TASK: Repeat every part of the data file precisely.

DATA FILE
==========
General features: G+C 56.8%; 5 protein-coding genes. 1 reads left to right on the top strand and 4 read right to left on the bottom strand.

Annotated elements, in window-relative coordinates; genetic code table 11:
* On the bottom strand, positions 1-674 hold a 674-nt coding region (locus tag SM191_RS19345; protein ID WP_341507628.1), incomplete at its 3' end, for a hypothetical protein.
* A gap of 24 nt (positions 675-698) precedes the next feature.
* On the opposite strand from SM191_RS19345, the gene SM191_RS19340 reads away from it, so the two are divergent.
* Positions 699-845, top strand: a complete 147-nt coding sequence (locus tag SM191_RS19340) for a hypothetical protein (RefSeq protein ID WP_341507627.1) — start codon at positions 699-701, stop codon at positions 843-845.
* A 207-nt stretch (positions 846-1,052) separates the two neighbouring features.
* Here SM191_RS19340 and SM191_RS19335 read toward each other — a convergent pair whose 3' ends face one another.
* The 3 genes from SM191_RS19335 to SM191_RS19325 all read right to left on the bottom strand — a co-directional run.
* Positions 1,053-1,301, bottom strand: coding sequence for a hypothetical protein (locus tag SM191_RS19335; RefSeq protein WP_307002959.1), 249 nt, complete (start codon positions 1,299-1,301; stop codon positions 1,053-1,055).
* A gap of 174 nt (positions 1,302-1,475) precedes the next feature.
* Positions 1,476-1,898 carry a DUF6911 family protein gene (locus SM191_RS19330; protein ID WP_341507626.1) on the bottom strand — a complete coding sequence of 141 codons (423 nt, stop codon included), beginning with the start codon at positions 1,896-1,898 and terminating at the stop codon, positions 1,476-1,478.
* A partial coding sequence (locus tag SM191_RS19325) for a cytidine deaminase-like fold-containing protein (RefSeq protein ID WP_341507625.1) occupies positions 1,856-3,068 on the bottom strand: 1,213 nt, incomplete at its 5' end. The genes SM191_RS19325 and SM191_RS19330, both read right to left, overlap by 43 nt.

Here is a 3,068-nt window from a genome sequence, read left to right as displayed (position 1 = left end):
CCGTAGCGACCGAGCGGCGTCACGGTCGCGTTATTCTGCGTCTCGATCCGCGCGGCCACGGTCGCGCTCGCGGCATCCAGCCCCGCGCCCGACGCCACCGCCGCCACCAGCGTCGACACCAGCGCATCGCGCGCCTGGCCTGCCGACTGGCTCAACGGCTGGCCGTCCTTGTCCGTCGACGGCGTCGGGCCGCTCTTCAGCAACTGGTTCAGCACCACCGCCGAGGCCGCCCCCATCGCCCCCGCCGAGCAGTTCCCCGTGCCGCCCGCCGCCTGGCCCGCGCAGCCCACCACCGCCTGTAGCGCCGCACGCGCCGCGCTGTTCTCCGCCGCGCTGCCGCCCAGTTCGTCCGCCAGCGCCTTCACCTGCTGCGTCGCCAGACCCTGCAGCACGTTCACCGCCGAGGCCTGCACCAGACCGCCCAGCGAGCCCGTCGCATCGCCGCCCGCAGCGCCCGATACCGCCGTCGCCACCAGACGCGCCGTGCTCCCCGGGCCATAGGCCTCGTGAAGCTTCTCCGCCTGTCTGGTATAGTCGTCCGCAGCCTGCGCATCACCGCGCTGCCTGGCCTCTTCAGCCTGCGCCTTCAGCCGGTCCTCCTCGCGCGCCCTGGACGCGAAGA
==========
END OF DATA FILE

General features: G+C 56.8%; 5 protein-coding genes. 1 reads left to right on the top strand and 4 read right to left on the bottom strand.

Annotated elements, in window-relative coordinates; genetic code table 11:
* On the bottom strand, positions 1-674 hold a 674-nt coding region (locus tag SM191_RS19345; protein ID WP_341507628.1), incomplete at its 3' end, for a hypothetical protein.
* A gap of 24 nt (positions 675-698) precedes the next feature.
* On the opposite strand from SM191_RS19345, the gene SM191_RS19340 reads away from it, so the two are divergent.
* Positions 699-845, top strand: a complete 147-nt coding sequence (locus tag SM191_RS19340) for a hypothetical protein (RefSeq protein ID WP_341507627.1) — start codon at positions 699-701, stop codon at positions 843-845.
* A 207-nt stretch (positions 846-1,052) separates the two neighbouring features.
* Here SM191_RS19340 and SM191_RS19335 read toward each other — a convergent pair whose 3' ends face one another.
* The 3 genes from SM191_RS19335 to SM191_RS19325 all read right to left on the bottom strand — a co-directional run.
* Positions 1,053-1,301, bottom strand: coding sequence for a hypothetical protein (locus tag SM191_RS19335; RefSeq protein WP_307002959.1), 249 nt, complete (start codon positions 1,299-1,301; stop codon positions 1,053-1,055).
* A gap of 174 nt (positions 1,302-1,475) precedes the next feature.
* Positions 1,476-1,898 carry a DUF6911 family protein gene (locus SM191_RS19330; protein ID WP_341507626.1) on the bottom strand — a complete coding sequence of 141 codons (423 nt, stop codon included), beginning with the start codon at positions 1,896-1,898 and terminating at the stop codon, positions 1,476-1,478.
* A partial coding sequence (locus tag SM191_RS19325) for a cytidine deaminase-like fold-containing protein (RefSeq protein ID WP_341507625.1) occupies positions 1,856-3,068 on the bottom strand: 1,213 nt, incomplete at its 5' end. The genes SM191_RS19325 and SM191_RS19330, both read right to left, overlap by 43 nt.

Here is a 3,068-nt window from a genome sequence, read left to right as displayed (position 1 = left end):
CCGTAGCGACCGAGCGGCGTCACGGTCGCGTTATTCTGCGTCTCGATCCGCGCGGCCACGGTCGCGCTCGCGGCATCCAGCCCCGCGCCCGACGCCACCGCCGCCACCAGCGTCGACACCAGCGCATCGCGCGCCTGGCCTGCCGACTGGCTCAACGGCTGGCCGTCCTTGTCCGTCGACGGCGTCGGGCCGCTCTTCAGCAACTGGTTCAGCACCACCGCCGAGGCCGCCCCCATCGCCCCCGCCGAGCAGTTCCCCGTGCCGCCCGCCGCCTGGCCCGCGCAGCCCACCACCGCCTGTAGCGCCGCACGCGCCGCGCTGTTCTCCGCCGCGCTGCCGCCCAGTTCGTCCGCCAGCGCCTTCACCTGCTGCGTCGCCAGACCCTGCAGCACGTTCACCGCCGAGGCCTGCACCAGACCGCCCAGCGAGCCCGTCGCATCGCCGCCCGCAGCGCCCGATACCGCCGTCGCCACCAGACGCGCCGTGCTCCCCGGGCCATAGGCCTCGTGAAGCTTCTCCGCCTGTCTGGTATAGTCGTCCGCAGCCTGCGCATCACCGCGCTGCCTGGCCTCTTCAGCCTGCGCCTTCAGCCGGTCCTCCTCGCGCGCCCTGGACGCGAAGA